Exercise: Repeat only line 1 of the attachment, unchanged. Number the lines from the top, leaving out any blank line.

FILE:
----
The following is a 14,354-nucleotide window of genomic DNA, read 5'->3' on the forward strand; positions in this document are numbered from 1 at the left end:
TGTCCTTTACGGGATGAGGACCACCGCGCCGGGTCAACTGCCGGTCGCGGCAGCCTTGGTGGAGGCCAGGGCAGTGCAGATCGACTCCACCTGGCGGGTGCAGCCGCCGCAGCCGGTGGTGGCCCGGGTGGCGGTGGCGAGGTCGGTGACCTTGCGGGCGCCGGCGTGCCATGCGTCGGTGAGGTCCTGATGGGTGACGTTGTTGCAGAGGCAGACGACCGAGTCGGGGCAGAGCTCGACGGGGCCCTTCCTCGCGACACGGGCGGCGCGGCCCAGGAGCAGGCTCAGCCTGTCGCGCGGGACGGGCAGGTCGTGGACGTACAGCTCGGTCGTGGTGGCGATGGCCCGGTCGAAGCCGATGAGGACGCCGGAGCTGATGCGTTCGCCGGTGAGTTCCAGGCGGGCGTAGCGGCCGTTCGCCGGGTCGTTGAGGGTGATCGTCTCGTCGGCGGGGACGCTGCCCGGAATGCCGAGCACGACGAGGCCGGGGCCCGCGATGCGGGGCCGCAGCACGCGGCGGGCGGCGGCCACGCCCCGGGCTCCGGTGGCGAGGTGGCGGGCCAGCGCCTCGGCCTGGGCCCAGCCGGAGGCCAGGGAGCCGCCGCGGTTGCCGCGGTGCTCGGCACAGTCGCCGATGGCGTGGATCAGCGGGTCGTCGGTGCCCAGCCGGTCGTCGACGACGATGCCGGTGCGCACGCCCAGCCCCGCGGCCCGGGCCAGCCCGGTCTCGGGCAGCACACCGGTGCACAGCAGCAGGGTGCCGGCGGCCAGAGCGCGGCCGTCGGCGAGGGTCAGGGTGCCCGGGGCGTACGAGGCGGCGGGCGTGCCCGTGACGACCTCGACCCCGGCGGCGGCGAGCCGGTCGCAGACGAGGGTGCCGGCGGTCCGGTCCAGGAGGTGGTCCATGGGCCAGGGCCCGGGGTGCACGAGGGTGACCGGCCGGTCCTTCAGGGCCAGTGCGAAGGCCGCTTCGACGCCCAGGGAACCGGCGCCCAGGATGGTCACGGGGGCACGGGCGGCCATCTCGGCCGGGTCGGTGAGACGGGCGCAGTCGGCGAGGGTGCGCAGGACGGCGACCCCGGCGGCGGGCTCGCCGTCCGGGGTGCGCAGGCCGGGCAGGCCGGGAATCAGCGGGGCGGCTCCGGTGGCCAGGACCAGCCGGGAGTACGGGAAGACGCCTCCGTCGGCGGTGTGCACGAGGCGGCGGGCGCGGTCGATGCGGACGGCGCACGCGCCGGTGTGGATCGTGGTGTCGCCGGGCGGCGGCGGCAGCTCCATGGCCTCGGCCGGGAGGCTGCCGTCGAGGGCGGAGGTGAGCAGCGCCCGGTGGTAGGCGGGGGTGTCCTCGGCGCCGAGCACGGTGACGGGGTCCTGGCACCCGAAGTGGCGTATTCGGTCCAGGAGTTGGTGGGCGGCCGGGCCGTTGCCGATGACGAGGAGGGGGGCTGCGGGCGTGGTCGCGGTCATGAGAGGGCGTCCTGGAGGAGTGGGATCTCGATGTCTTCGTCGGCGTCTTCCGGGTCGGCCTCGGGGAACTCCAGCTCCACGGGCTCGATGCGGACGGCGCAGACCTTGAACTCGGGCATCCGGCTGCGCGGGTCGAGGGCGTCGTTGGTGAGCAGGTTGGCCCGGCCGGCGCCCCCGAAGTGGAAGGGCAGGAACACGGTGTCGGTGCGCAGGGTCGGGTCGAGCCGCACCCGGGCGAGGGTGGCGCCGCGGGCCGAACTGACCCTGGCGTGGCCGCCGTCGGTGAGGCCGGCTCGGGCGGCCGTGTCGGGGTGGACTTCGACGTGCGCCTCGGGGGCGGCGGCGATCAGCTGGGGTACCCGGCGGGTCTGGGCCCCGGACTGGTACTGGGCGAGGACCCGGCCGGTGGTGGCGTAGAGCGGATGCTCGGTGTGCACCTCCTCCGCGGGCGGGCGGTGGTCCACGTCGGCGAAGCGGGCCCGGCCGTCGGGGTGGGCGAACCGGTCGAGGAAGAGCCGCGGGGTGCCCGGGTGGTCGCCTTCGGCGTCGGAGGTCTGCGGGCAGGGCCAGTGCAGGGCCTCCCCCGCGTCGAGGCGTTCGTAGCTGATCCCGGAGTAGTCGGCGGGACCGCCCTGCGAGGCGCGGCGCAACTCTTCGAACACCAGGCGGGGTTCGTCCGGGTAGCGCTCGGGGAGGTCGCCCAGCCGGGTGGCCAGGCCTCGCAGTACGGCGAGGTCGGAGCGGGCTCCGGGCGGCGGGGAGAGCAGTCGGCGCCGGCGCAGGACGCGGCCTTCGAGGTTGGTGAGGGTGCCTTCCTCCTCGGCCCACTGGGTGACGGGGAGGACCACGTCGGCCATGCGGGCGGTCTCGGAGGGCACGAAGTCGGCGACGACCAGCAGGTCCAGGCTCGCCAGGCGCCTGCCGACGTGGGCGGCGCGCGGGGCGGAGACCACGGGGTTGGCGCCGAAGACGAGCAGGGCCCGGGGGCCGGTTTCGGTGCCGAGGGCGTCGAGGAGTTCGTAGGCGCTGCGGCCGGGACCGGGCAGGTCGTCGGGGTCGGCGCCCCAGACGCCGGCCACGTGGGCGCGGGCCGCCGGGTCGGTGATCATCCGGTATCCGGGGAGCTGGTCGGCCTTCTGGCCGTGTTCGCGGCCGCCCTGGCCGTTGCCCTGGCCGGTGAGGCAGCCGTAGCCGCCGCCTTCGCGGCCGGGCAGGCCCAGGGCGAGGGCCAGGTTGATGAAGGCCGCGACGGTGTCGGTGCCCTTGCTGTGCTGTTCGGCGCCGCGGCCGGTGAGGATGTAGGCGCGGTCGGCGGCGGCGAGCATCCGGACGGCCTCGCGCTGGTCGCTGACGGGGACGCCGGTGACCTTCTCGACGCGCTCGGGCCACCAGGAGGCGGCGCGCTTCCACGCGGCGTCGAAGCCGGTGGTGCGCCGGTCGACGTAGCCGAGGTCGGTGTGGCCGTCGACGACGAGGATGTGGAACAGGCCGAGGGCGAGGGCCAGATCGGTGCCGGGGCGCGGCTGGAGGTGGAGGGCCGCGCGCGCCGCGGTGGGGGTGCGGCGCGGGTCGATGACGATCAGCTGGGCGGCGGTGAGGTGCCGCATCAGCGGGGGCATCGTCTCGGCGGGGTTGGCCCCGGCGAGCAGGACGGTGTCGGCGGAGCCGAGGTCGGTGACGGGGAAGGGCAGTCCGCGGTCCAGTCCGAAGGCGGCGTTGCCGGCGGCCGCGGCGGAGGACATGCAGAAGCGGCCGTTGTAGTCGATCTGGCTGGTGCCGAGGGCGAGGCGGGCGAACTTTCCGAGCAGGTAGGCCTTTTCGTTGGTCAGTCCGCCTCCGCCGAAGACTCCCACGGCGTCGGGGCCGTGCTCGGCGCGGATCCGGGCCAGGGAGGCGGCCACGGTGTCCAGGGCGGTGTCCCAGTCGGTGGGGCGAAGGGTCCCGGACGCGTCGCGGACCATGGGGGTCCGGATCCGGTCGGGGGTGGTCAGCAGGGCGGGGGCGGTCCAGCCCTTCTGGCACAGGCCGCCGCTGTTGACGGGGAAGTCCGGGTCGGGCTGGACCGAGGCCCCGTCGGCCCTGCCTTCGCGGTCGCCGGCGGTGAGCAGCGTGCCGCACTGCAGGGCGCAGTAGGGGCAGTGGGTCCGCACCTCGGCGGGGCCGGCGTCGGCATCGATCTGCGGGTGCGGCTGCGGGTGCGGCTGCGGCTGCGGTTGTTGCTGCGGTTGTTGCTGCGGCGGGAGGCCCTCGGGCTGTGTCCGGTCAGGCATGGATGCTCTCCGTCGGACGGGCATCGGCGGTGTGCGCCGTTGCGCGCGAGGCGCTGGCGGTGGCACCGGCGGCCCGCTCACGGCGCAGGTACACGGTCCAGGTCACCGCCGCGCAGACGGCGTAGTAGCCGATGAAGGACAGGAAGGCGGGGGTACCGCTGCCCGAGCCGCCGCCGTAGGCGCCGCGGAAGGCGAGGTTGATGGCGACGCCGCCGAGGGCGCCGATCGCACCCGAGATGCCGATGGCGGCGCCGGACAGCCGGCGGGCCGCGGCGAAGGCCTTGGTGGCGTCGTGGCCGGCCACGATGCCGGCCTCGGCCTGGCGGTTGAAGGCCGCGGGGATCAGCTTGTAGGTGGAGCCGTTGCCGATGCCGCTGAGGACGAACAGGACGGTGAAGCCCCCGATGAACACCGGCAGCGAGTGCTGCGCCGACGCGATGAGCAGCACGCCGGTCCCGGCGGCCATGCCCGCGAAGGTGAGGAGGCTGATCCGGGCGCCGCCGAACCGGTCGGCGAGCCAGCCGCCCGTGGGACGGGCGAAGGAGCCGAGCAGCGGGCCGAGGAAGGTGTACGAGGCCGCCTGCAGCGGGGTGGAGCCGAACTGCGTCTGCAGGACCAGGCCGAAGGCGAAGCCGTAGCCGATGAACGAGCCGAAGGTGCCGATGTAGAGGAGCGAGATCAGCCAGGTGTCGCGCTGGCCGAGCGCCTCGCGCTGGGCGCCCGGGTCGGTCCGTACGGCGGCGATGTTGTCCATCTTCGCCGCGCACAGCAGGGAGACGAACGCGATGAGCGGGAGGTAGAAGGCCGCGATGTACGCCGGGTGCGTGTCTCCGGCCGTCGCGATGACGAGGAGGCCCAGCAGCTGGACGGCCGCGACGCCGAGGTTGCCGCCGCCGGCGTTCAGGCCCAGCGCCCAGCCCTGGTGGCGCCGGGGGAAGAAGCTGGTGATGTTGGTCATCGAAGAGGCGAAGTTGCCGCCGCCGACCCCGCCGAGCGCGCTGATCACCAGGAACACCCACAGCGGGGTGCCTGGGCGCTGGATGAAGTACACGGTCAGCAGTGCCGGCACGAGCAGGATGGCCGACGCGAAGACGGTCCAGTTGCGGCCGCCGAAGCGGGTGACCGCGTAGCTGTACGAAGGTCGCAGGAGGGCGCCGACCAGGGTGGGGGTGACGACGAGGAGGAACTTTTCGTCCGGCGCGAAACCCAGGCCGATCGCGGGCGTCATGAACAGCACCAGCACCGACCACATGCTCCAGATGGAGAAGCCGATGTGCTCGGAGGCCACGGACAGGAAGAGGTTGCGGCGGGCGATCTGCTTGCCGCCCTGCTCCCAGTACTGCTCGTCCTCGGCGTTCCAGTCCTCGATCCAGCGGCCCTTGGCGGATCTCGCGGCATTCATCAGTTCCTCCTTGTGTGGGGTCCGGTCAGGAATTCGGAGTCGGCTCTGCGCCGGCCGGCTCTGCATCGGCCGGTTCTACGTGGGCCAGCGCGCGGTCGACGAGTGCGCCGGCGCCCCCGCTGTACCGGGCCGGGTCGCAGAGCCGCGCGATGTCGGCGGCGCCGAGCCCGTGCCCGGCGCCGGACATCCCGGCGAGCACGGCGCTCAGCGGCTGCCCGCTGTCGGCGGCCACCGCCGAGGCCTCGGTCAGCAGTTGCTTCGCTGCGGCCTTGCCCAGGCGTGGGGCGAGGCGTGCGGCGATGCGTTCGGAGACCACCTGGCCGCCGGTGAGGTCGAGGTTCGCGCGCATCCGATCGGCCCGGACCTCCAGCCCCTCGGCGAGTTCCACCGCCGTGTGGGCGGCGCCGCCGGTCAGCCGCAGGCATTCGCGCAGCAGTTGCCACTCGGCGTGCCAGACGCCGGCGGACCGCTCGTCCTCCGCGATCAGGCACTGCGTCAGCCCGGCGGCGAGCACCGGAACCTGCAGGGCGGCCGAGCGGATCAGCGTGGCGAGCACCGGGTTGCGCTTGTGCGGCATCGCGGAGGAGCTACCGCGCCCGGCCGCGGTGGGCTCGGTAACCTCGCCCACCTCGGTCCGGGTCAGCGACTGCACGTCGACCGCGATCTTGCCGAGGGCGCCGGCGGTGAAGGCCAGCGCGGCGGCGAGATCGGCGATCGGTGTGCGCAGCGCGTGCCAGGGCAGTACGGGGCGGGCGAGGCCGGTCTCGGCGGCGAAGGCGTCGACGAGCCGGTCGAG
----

The following is a 14,354-nucleotide window of genomic DNA, read 5'->3' on the forward strand; positions in this document are numbered from 1 at the left end: